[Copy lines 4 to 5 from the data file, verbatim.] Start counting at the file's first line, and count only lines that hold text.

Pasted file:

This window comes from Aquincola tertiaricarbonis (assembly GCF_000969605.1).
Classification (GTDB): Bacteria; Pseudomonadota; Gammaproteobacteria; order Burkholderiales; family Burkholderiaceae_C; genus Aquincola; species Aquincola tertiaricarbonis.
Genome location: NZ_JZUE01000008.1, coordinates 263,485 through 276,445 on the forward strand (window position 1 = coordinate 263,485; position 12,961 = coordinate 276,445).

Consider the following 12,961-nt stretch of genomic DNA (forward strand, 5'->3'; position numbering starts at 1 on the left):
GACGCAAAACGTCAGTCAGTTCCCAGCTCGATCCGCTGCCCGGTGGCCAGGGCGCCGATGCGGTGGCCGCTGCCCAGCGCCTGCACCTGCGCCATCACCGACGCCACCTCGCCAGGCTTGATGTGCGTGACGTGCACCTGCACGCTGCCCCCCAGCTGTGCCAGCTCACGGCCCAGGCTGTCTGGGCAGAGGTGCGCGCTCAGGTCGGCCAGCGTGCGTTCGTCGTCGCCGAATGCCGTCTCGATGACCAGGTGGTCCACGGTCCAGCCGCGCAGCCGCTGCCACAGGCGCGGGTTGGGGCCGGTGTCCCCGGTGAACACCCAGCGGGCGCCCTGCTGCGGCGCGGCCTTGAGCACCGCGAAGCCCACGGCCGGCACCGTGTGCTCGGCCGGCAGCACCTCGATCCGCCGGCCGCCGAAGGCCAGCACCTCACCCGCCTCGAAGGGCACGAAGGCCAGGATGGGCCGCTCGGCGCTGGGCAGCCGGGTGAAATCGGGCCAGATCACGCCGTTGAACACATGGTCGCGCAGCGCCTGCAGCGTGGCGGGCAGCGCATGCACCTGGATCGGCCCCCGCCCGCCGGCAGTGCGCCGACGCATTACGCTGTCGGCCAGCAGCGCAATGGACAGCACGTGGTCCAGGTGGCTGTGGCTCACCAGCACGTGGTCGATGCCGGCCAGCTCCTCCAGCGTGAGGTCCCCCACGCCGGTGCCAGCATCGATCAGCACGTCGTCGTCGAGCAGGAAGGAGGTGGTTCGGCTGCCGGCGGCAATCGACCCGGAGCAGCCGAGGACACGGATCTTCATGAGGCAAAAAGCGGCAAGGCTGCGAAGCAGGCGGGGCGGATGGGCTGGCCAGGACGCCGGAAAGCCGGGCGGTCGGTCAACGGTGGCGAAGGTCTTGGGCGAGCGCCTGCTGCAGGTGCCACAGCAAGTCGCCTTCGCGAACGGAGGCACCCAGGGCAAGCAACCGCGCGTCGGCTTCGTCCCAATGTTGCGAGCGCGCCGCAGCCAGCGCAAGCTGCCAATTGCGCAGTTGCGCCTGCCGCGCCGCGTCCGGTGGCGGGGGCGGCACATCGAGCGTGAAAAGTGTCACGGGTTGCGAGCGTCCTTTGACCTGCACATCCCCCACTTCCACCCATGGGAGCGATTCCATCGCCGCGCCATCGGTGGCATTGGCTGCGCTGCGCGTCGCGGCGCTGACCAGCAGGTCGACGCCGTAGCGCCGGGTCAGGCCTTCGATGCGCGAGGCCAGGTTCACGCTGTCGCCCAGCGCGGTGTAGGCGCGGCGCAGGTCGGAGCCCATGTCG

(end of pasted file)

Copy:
Consider the following 12,961-nt stretch of genomic DNA (forward strand, 5'->3'; position numbering starts at 1 on the left):
GACGCAAAACGTCAGTCAGTTCCCAGCTCGATCCGCTGCCCGGTGGCCAGGGCGCCGATGCGGTGGCCGCTGCCCAGCGCCTGCACCTGCGCCATCACCGACGCCACCTCGCCAGGCTTGATGTGCGTGACGTGCACCTGCACGCTGCCCCCCAGCTGTGCCAGCTCACGGCCCAGGCTGTCTGGGCAGAGGTGCGCGCTCAGGTCGGCCAGCGTGCGTTCGTCGTCGCCGAATGCCGTCTCGATGACCAGGTGGTCCACGGTCCAGCCGCGCAGCCGCTGCCACAGGCGCGGGTTGGGGCCGGTGTCCCCGGTGAACACCCAGCGGGCGCCCTGCTGCGGCGCGGCCTTGAGCACCGCGAAGCCCACGGCCGGCACCGTGTGCTCGGCCGGCAGCACCTCGATCCGCCGGCCGCCGAAGGCCAGCACCTCACCCGCCTCGAAGGGCACGAAGGCCAGGATGGGCCGCTCGGCGCTGGGCAGCCGGGTGAAATCGGGCCAGATCACGCCGTTGAACACATGGTCGCGCAGCGCCTGCAGCGTGGCGGGCAGCGCATGCACCTGGATCGGCCCCCGCCCGCCGGCAGTGCGCCGACGCATTACGCTGTCGGCCAGCAGCGCAATGGACAGCACGTGGTCCAGGTGGCTGTGGCTCACCAGCACGTGGTCGATGCCGGCCAGCTCCTCCAGCGTGAGGTCCCCCACGCCGGTGCCAGCATCGATCAGCACGTCGTCGTCGAGCAGGAAGGAGGTGGTTCGGCTGCCGGCGGCAATCGACCCGGAGCAGCCGAGGACACGGATCTTCATGAGGCAAAAAGCGGCAAGGCTGCGAAGCAGGCGGGGCGGATGGGCTGGCCAGGACGCCGGAAAGCCGGGCGGTCGGTCAACGGTGGCGAAGGTCTTGGGCGAGCGCCTGCTGCAGGTGCCACAGCAAGTCGCCTTCGCGAACGGAGGCACCCAGGGCAAGCAACCGCGCGTCGGCTTCGTCCCAATGTTGCGAGCGCGCCGCAGCCAGCGCAAGCTGCCAATTGCGCAGTTGCGCCTGCCGCGCCGCGTCCGGTGGCGGGGGCGGCACATCGAGCGTGAAAAGTGTCACGGGTTGCGAGCGTCCTTTGACCTGCACATCCCCCACTTCCACCCATGGGAGCGATTCCATCGCCGCGCCATCGGTGGCATTGGCTGCGCTGCGCGTCGCGGCGCTGACCAGCAGGTCGACGCCGTAGCGCCGGGTCAGGCCTTCGATGCGCGAGGCCAGGTTCACGCTGTCGCCCAGCGCGGTGTAGGCGCGGCGCAGGTCGGAGCCCATGTCG